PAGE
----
The world of NFTs has been buzzing with discussions around the limitations of earning royalties on different platforms. But Blur, a community-driven NFT marketplace, is looking to change the game. In this article, we'll explore the current options available to NFT creators and how Blur is aiming to enable full royalty enforcement on both OpenSea and Blur.
Recently, the question of royalties for NFT producers has gained a lot of attention, particularly in light of the restrictions on royalties that apply to various platforms. Currently, artists may only receive full royalties on either Blur or OpenSea, not both at once. But Blur, a neighborhood-driven NFT marketplace, wants to alter that.
In their Season 1 airdrop, Blur gave out $BLUR to artists as a way to welcome them to the community and show their dedication to assisting creators in obtaining full royalties worldwide. We'll look at the alternatives now accessible to creators in this post, as well as how Blur intends to provide comprehensive royalty enforcement on both OpenSea and Blur.
Option 1: Ignore the block
Although new collections without filters are completely decentralized, they are unable to obstruct markets with optional or zero royalties. On these collections, OpenSea makes royalties optional, while Blur requires a minimum royalty of 0.5%. (the seller can opt-in to higher royalties as well).
Alternative 2: Block Blur
When collections filter markets on their blocklist, which includes Blur, OpenSea does not establish optional royalties. It's crucial to remember that the blocklist just stops Blur bidding—it does not stop trade or listing. OpenSea and Blur both need minimum royalties of 0.5% for these sets.
Lur bids provide creators floor support, more volume, and royalty income. The capacity of a creator to get royalties is not enhanced by disabling bids. It just does harm. We believe there is an alternative.
Block OpenSea is Option 3 (RECOMMENDED).
Instead of being forced to pick, we desire that authors be able to get royalties on any markets that they whitelist. Blur imposes full royalties on collections that prevent selling on OpenSea in order to promote this.
Only up until Choice 4 becomes available will this option be advised. For your new collection, current collection, or utilizing Manifold, find out how to apply Option 3.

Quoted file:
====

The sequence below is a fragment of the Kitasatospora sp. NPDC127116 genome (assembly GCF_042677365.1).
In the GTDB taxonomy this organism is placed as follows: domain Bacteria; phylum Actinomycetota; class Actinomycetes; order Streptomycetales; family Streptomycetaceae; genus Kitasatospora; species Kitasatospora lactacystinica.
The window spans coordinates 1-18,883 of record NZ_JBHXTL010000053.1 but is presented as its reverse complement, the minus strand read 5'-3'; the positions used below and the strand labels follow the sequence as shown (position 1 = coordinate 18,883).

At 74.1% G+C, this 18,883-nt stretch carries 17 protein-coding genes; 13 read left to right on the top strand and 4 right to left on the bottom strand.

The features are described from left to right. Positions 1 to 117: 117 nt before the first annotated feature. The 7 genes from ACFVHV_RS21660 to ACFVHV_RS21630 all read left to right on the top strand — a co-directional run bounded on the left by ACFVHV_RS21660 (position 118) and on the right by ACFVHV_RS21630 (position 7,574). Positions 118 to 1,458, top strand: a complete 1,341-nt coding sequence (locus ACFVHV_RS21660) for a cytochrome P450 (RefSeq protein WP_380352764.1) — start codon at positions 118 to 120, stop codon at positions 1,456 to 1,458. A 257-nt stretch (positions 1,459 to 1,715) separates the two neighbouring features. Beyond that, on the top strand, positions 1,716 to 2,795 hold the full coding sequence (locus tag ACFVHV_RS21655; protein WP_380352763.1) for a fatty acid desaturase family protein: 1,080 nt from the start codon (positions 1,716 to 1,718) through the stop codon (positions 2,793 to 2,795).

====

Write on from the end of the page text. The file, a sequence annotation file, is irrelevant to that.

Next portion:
It's vital to remember that Creators who choose the suggested course of action will be qualified for Season 2 awards.
Option 4: Don't ban either The creators of OpenSea and Blur should be able to receive royalties on both platforms if they are whitelisted. Currently, when OpenSea detects trade on Blur, royalties are automatically set to optional. We warmly invite OpenSea to abandon this approach so that all new collections can generate royalties.
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Why does Blur not need full royalties for unfiltered collections?
Traders frequently switch to marketplaces with zero royalties when marketplaces attempt to impose royalties on collections without filters. When Sudo debuted in July 2022, this already occurred, and since then more markets have appeared with a zero royalty strategy. The royalty problem for already-existing collections cannot be resolved by on-chain filtering.
By raising the minimum royalties while keeping prices reasonable, Blur is attempting to maximize revenues for these compilations. It is essential to keep prices competitive to stop merchants from switching to marketplaces with completely zero royalties. Blur has started requiring a minimum royalty of 0.5% on collections without filters in order to achieve this. The intention is to raise the base royalty rate over time.
When Blur is on the whitelist, why has OpenSea set royalties to optional?
Blur's blocking by creators is advantageous to OpenSea's business. However, we'd like to think that their policy's main driving force isn't that. In the end, we think OpenSea also wants to treat creators fairly, and they have a different idea of what a suitable solution looks like.
Blur's stance of outdated collections without filters has mostly been highlighted by OpenSea as justification for why Blur should still be filtered by new collections. However, their suggested remedy has significant weaknesses (see first FAQ above), which is why Blur has adopted a different strategy that has a higher chance of permanently resolving the problem. We would like to extend an invitation to OpenSea to work with Blur and enable full royalties on new collections as well as to keep looking into solutions for all collections, filters or not.